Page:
What do you do next week when it’s time for the contractor to put his hand out again? Well, you get to figure out what he did last week that you already paid him for and then figure out what else has been done in the meantime. Have you figured out which type of draw is my favorite yet? I always recommend the completion draw because I have been on both kinds of these draw payments for years and years and the completion draw is better.
Decide your milestones & payment plan first, give it to the contractor in writing.
Decide what the milestones are for your project, assign the proper dollar figure, and give a copy to the contractor. Tell him that he has to plan his work to get paid in time to pay his men. Make sure you tell him that you are dying to write him a check for the whole job and that you can’t wait until all the work is done so that you can do that.
Also decide who is going to pay for what materials first.
If materials are involved, decide who is going to pay for what, and when and how the money will change hands if you are going to reimburse the contractor for materials he purchased for your job. I prefer to have the contractor get all the materials and roll it into the job price. The majority of contractors I have met are not smart enough to jack up the prices on materials. Heck, most of them are not smart enough to figure in the time it takes to go to Home Depot every day to get the materials. That’s why they are fixing houses and you are buying houses. Get the picture?
Keep up good and regular communications with your contractor.
Keep talking to each other; it is the most important thing you and the contractor will do. Make sure he always understands that you are ready to pay him when the work has been completed. Do not let the contractor tell you a sad story about how his truck broke down or how it’s Thursday and he has no money to pay the guys on Friday. That’s why you tell him up front about how the payment is to be made; and make sure you tell him no exceptions. Make exceptions and you will watch your control over the project erode before your very eyes.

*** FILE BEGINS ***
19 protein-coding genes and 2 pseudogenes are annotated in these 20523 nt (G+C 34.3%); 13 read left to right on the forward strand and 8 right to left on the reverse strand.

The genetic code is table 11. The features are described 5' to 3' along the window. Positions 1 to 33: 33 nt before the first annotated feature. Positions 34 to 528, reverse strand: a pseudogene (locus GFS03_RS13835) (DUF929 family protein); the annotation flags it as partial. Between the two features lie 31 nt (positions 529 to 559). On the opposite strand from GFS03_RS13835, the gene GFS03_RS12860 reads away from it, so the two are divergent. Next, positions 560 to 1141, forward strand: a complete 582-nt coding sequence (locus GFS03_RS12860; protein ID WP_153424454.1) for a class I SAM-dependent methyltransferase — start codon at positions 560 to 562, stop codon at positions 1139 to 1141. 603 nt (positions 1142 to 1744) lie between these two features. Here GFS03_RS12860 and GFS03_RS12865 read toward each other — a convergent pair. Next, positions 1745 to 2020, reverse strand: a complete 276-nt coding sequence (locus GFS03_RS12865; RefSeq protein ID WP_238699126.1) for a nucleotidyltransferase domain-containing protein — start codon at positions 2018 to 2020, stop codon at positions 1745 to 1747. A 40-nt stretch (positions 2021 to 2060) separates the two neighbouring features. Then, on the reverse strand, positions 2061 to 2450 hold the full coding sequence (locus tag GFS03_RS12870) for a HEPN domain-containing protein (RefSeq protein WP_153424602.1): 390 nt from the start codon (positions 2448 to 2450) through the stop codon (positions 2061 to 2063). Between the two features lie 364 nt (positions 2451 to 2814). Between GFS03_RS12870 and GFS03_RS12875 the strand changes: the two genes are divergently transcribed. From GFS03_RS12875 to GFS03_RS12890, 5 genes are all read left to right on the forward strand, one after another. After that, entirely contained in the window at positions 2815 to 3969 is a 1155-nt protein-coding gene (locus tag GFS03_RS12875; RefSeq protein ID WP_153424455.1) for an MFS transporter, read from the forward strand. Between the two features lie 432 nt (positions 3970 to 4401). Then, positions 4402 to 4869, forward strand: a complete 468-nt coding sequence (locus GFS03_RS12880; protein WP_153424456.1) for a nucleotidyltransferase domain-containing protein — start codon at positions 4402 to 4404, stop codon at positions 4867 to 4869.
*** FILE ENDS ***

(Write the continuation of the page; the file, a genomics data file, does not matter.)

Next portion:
When the contractor does his part, pay him timely, don’t be late.
When the contractor asks you to come over and pay him for work he says is completed, make sure you get over there in a timely manner. There’s no “net 30” billing in make ready construction. These guys live from hand to mouth; and some weeks their hands don’t make it to their mouths. Please be prompt in responding to their call for draw inspection and payment When you get out there to pay him, make sure you look the work over carefully. Look it all over, look every bit of it over. If there are things that are operable, operate them. Run the dishwasher. Check to be sure the water heater is lit and producing hot water. Check all light fixtures and outlets. Make sure you are getting what you are about to pay for. Look at the insides of closets for fresh paint. The contractor will respect you for it and will think that you are being fair.
Look to make sure that the whole job is done, that includes clean up. Tell the contractor you expect the place to be cleaned up and all construction trash be removed before payment is made. Tell him his mom called and said she missed her bus, so he will have to sweep up the mess himself before he gets paid.
Before the final payment spend extra time looking the job over well.
When it comes time to make the final payment, plan on spending some extra time looking the job over. Once the contractor has been paid, your ability to get him back to fix something you both overlooked is distinctly limited. Make sure you are getting what you paid for. Check the job often during the time the work is being done. It is easy to correct something when you catch it early; and difficult after you have put sheetrock, trim, and paint on top of it. Get used to checking the work every two or three days. Don’t go longer than three days between visits; the job can get ahead of you and away from you.
There isn’t room or time in this article to teach you all you need to know about keeping control of your job; but hopefully the information you have read here will make you a better project manager. Keep talking with your contractor and keep making sure that you both stay on the same page concerning the project.
Article excerpts, contributions and edits have been made by HousesFast editors. While every care has been taken in the compilation of this information and every attempt made to present up-to-date and accurate information, we cannot guarantee that inaccuracies will not occur.